Heat: The greatest film ever made not named The Godfather.
This year will mark the 20th anniversary of Michael Mann’s Heat; an epic crime saga set against the backdrop of Los Angeles. December 15th will be the exact date of 20 years, but I’ll start early. The year was 1995, and on the verge of release, Heat’s biggest marketing tool was the heavily anticipated pairing of screen legends Al Pacino and Robert DeNiro. This would be the first time in both the stars’ decorated careers that they would be on camera together (they both starred in The Godfather part II, but were never on screen together given the separate time plot). Neither would disappoint. Pacino delivered one of his best later film career performances as Vincent Hanna, and DeNiro brilliantly, subtly brought the cool, collected Neil McCauley to life. But, filmmaking goes well beyond the actors. They are pieces of a larger puzzle. Filmmaking is a massive collaborating effort. All involved need to be on their A game, from top to bottom. The underlying facts of this production that most do not know about is what this article will deal with, and how and why this film became a masterpiece.
The Conception of Heat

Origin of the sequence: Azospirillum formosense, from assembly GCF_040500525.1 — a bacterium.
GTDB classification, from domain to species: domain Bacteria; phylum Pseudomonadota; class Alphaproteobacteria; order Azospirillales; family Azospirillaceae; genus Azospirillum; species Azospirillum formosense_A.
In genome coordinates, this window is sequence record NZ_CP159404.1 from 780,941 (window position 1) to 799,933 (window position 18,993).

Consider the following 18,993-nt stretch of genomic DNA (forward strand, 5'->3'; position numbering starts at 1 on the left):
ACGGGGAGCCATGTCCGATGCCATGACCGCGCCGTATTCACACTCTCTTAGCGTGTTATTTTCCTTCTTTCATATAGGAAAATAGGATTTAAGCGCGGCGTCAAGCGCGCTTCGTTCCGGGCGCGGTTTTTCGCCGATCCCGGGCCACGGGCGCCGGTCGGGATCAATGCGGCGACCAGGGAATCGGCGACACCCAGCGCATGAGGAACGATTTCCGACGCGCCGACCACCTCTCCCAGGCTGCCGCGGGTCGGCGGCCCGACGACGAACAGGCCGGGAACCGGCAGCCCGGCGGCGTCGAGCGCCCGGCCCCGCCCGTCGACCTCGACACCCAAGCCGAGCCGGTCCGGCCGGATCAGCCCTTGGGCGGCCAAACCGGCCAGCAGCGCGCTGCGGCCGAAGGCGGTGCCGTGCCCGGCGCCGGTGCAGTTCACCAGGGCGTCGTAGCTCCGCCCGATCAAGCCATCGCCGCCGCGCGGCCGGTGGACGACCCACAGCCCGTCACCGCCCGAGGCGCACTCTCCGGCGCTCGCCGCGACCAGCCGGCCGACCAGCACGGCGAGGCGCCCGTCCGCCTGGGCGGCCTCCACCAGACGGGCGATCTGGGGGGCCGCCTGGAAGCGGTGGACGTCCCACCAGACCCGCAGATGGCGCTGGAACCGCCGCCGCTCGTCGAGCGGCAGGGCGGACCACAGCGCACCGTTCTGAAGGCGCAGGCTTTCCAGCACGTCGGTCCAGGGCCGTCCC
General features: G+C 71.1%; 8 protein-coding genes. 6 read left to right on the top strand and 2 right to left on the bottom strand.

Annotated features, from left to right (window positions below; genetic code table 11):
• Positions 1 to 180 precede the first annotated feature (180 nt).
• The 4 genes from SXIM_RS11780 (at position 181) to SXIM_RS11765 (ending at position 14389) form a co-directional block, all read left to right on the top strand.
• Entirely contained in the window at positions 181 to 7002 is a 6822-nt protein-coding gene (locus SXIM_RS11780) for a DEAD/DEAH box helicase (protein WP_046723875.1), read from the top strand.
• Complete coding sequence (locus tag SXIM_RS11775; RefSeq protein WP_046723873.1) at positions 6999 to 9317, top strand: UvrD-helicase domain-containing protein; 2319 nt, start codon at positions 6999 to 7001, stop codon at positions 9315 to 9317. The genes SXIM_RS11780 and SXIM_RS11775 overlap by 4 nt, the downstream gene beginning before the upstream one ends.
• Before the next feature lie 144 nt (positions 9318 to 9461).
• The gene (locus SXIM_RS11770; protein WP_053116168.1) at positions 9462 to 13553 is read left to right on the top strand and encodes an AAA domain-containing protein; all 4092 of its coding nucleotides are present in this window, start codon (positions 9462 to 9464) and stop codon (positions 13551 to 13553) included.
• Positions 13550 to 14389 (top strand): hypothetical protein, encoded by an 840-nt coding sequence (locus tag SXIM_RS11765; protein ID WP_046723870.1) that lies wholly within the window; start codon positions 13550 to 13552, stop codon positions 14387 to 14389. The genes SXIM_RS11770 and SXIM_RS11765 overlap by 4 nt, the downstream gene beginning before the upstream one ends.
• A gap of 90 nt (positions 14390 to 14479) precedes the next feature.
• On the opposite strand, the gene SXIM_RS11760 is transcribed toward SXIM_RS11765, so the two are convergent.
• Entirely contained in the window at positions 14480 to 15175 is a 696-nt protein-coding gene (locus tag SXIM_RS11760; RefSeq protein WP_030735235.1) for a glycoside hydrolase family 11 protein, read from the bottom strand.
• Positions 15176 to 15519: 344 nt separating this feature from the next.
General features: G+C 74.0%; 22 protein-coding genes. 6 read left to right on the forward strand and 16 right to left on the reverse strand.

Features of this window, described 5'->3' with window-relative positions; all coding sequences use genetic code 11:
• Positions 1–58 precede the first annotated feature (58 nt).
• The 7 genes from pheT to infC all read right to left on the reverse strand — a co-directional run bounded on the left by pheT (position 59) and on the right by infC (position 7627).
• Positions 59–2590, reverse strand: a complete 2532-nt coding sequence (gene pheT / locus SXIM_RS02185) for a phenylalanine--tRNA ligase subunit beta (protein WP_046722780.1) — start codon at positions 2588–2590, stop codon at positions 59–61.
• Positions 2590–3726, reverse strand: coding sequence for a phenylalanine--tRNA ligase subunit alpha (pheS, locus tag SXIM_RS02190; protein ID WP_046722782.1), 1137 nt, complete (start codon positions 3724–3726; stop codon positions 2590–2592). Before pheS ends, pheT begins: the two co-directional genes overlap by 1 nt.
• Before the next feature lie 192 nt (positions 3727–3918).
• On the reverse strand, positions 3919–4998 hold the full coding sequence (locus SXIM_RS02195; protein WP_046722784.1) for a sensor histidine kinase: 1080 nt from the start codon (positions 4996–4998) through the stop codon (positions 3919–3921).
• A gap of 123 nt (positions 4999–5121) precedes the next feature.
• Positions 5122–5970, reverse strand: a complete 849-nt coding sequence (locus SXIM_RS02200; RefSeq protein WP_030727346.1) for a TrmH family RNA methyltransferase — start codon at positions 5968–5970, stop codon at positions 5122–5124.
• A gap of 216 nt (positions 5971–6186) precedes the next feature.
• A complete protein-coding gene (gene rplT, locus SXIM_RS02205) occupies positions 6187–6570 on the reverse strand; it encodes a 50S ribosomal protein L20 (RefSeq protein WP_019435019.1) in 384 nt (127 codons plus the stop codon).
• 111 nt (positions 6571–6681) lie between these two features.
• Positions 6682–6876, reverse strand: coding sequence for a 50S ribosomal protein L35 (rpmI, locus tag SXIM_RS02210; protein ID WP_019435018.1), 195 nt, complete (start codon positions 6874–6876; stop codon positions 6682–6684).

Michael Mann wrote, produced, and directed this picture. Mann is a Chicago born and raised man, who embarked on a directing career that took him around the world. Still, it was his hometown streets that inspired this story. After making 1981’s Thief, Mann decided to rewrite a 180 page script he had been working on since the late 70’s. He originally wanted to have the script taken and made by another director. However, as he continued to rise through the Hollywood ranks, he decided to make the project himself. The story was directly inspired by Chuck Adamson, a Chicago police officer turned screenwriter and television producer. Adamson’s most notorious case was a gang of thieves led by a man named McCauley, who DeNiro’s character is named after. Some of the film’s best scenes were real life occurrences. The scene where DeNiro’s McCauley is breaking into a precious metal stowaway was legitimate. Adamson and his officers were on top of a building waiting for the right time to pounce on the real McCauley and his crew. One of Adamson’s officers went to use the toilet, and thus alerted the criminals, resulting in them fleeing. The film’s most iconic sequence, the cafe sit-down between Pacino and DeNiro was also based on reality. Adamson had run into McCauley one day in a coffee shop, and the two would talk about each other’s future and the possibilities to come. In the end, Adamson would gun down McCauley after a botched robbery, inspiring the ending of the film and the fate of its two main characters. All this history had led Mann to write the story that would indeed become Heat in 1995.